I learn a lot about myself when I play Beethoven. He wears his heart, and his frustration, on his sleeve – or so it seems when I hear his music. Expressing emotions in creatively productive ways is certainly one lesson to be gained. And too, his music seems to contain everything that the beautiful reading from the Bible’s Ecclesiastes teaches us about the span of a lifetime. That there is a time to be sad and a time to be joyful. A time to be serious and another to be silly. Times to be in control of our feelings and others when we should be unabashedly exuberant. Times to sing and times to be silent, times to dance and times to be still.

 

sonyafirst004

Lessons from Beethoven

There’s always a place – a few notes or measures – in any piece I’ve encountered by Beethoven that is just impossible.  Beethoven’s music is always difficult to play well, but hard work usually pays off and something musical emerges, with his abrupt mood swings propelling the music at every turn. Except for that one spot…sometimes the fingers find all the right keys, and sometimes they don’t, and no amount of practice guarantees success 100% of the time.  That’s just how it is, for me anyway.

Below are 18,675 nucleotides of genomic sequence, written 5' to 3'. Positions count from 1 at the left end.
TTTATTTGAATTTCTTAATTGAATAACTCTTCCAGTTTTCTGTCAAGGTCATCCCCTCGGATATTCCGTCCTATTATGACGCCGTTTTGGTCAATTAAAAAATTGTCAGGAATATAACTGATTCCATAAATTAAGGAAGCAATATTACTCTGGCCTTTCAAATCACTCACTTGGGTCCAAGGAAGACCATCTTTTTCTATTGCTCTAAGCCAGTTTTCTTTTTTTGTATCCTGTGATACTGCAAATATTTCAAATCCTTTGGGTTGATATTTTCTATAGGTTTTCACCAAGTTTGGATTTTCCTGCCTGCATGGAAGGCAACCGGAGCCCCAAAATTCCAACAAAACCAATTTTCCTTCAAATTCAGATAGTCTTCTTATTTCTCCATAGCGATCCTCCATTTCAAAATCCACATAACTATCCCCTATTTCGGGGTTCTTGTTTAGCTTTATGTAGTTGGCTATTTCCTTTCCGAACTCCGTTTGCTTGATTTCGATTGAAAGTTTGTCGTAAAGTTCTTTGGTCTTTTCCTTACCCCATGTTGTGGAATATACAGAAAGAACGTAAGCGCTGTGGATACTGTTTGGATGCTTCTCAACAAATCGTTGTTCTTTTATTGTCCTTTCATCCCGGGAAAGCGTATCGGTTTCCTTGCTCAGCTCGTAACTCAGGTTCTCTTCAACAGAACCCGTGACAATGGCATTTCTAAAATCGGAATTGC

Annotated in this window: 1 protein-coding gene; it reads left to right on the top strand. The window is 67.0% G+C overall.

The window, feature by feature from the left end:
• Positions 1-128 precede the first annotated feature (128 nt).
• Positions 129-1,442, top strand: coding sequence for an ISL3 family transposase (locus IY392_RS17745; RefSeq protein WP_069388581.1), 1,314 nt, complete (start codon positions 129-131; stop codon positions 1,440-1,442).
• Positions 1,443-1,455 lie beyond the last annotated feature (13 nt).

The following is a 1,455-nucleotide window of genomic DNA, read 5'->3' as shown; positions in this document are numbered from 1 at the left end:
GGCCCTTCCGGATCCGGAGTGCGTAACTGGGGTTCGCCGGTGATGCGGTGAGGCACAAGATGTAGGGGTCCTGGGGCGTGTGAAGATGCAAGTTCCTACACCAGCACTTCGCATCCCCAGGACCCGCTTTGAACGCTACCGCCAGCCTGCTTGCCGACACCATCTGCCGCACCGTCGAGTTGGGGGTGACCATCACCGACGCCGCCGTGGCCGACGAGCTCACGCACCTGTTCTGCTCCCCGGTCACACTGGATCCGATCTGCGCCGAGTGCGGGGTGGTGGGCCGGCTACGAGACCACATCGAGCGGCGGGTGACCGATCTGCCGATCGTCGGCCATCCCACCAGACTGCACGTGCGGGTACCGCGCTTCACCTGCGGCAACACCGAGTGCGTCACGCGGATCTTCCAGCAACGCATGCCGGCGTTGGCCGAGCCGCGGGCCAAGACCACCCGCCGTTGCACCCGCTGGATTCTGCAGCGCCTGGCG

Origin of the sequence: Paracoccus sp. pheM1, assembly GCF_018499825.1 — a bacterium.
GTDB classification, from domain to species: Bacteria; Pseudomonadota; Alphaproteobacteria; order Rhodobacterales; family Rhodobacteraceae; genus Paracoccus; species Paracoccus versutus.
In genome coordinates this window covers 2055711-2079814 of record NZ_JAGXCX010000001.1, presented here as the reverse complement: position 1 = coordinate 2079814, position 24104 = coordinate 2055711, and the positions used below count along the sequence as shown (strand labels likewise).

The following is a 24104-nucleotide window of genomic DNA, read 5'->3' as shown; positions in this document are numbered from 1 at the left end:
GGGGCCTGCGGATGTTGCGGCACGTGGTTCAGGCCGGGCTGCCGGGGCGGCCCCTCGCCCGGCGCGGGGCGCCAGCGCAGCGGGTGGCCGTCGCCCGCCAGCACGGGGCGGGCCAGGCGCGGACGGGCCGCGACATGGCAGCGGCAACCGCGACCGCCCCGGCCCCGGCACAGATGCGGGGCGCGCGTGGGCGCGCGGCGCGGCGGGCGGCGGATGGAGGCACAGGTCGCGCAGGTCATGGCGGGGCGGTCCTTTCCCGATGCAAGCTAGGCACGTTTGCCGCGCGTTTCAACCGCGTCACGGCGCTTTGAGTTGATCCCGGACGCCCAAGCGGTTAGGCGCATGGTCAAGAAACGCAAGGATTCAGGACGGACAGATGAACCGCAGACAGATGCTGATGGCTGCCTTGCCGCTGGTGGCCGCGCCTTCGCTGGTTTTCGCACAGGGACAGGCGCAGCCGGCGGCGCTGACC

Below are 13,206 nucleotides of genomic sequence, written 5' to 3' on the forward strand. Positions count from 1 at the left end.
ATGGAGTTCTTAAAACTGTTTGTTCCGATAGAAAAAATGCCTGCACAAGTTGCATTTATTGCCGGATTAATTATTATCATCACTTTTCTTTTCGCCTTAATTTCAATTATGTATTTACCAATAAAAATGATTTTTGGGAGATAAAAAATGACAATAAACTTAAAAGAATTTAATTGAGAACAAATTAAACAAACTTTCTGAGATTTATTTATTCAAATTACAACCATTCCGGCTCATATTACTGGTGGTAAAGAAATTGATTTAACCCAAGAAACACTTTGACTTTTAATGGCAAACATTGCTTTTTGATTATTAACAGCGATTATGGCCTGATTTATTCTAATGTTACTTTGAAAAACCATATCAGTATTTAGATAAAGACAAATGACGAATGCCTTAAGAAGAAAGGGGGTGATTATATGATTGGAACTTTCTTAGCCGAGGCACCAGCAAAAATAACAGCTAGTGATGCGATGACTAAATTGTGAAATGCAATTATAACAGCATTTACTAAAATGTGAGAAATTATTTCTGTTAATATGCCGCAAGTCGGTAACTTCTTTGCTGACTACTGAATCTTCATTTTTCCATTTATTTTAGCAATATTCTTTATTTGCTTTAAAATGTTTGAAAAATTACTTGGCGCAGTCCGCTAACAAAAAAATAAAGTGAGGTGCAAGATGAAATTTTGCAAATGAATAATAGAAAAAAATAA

Beethoven came raging – he never ambles – back into my life a few weeks ago with two works that I needed to learn for two different concerts. First up, his so-called “Archduke” Trio, Op. 97. Piano, violin, and cello open the first movement with quiet grace and charm, but there it is, just a little over one minute in – the spot. The one I practice and practice without guarantee that it will go well in performance. I’ll work hard, drill into the spot’s difficulties with slow practice and careful attention to fingering….and in the moment will just hope for the stars to align!

Perfection is all around us. Images and sounds are manipulated in the studio to create ideal versions of beauty and performances free of any mistakes. Maybe perfection is a worthy goal, I don’t know. But the drama of Beethoven’s music, with its interruptions and conflicts and surprises, requires a different approach in my opinion. One that is unhampered by perfection, accepting of messiness, that leans in to the surprises and embraces the interruptions, all the while wrestling with the conflicts.

Those are goals worth pursuing, musically and in every other part of our lives, don’t you think?

sonyafirst004Join me and my musical partners for our performance of Beethoven’s “Archduke” Trio on Tuesday, November 19 at 12:10 pm at Church of the Epiphany’s Tuesday Concert Series.  TCS concert flyer

Love is the Lesson